The basis for both experiments constituted the idea of introduction of principles of self-support into operation of social and cultural institutions. Recently this term has been actively used in this country to describe the type of economy in which funds of economic entities are formed as revenues, received for concrete results of their operations and organizations have the right to dispose of them independently, covering their costs out of the revenues. The budget allocations were also considered as revenues.
Thus, public health institutions were allowed to make agreements with organizations on rendering medical services to their employees, rendering extra medical services to the populace, using part of funds being at their disposal (both budget and non-budget) as material incentives for their workers, set salaries according to result indicators of performance of the institution, volume and complicity of rendered medical aid.
The most striking example of "genuine" realization of this idea became the Svyatoslav Fedorov's eye clinic (MNTK "Eye microsurgery") which received budget allocations from the state as payments for actual number of performed operations, calculated upon the basis of fixed tariffs, and then independently spent these funds. This economic model was called budget self-accounting.
The experimental testing of self-support models as a whole received appreciation, and at the end of 1988 the Commission on Improvement of Economic Mechanism under the Council of Ministers of the USSR approved "Main Principles of the New Economic Mechanism in Sectors of the Non-Production Sphere", after this there was adopted a number of respective sectoral regulations. Since 1989 there has begun the process of transferring the social and cultural institutions, financed from the budget, to the new economic model which was practically the same for every one of them. Under this model the institutions were granted the status of juridical person, opportunity to plan their work independently, receive funds from any sources, place both budget and non-budget appropriations to the same bank accounts, use the amount of excess of aggregated revenues over expenditure to form the production development and economic incentive funds, determine terms and amounts of incentive payments to employees. The forms and order of distribution of funds corresponded to the regulations being then in force at the state enterprises in material production sectors.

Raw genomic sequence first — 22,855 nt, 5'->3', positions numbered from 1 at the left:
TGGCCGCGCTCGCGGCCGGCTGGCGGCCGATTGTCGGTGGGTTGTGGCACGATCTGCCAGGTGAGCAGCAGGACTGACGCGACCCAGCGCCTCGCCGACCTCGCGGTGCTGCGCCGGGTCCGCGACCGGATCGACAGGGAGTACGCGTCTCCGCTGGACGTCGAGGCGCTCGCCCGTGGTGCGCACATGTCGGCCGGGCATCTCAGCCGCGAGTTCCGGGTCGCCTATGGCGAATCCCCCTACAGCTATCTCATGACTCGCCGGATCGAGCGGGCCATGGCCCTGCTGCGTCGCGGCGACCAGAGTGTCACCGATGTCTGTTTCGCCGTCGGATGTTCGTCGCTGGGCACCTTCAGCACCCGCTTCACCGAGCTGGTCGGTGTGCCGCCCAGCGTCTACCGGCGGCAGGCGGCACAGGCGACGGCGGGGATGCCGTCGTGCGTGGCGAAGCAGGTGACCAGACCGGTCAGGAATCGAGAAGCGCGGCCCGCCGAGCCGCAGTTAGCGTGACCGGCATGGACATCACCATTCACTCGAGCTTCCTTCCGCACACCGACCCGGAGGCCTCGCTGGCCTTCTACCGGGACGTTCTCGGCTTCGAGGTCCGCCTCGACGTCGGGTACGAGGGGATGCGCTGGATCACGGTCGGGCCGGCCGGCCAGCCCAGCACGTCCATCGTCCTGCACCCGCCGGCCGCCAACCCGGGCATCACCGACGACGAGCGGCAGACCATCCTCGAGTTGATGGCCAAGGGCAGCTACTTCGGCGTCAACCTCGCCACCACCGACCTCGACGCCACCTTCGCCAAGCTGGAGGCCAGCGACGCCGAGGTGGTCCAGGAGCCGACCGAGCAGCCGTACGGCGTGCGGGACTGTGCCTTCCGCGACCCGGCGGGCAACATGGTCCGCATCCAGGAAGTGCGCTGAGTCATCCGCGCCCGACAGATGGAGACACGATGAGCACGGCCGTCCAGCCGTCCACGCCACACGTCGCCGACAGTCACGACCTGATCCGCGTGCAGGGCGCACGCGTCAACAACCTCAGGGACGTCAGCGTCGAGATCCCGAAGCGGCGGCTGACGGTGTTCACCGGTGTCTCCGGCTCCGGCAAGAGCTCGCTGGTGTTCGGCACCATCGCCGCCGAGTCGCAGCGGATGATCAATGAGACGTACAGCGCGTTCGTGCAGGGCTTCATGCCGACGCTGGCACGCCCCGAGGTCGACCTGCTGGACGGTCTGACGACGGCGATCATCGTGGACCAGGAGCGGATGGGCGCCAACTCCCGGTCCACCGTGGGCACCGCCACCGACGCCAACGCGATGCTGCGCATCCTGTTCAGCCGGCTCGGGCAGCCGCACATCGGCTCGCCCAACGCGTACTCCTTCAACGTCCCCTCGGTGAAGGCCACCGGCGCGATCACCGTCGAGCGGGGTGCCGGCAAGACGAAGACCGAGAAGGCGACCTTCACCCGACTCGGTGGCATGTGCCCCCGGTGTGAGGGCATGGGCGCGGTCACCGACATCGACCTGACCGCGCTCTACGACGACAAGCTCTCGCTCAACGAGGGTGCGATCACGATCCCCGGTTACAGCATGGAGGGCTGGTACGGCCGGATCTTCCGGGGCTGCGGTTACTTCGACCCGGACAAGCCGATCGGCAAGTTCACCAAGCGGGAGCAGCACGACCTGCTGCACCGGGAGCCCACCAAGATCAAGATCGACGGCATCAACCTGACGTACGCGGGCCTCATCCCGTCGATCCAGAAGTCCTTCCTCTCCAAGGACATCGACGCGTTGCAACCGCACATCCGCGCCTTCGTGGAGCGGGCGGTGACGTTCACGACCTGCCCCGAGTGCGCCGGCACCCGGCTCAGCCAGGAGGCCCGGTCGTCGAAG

It was also supposed to transform the system of budget financing of social and cultural institutions and to change essentially expenditure-oriented order of financing, when the funds to maintain the institutions were allocated by separate articles of expenditure, to allocations calculated on the basis of stable norms, linked to result indicators of their work. Such norms were worked out for educational and cultural institutions, but in practice they were not observed by financial institutions. And since 1992 the funds in practice have again begun to be distributed by concrete articles of expenditure, mainly to salaries and payments for communal utilities. For the institutions of higher education, for instance, they amounted to 30 - 40 per cent of normative expenses.
The new economic model equalized social and cultural organizations functioning on the basis of both commercial and pure non-commercial principles of organization of their main activities. The new model, on the one hand, considerably increased economic independence of social and cultural institutions and on the other hand created direct material incentives for working collectives to change the structure of operations of their institutions according to criteria of current economic gains. Insufficient increase of budget allocations in comparison to real inflation rates made such orientation vitally important. The corresponding changes did not favor the profile, socially important kinds of operations.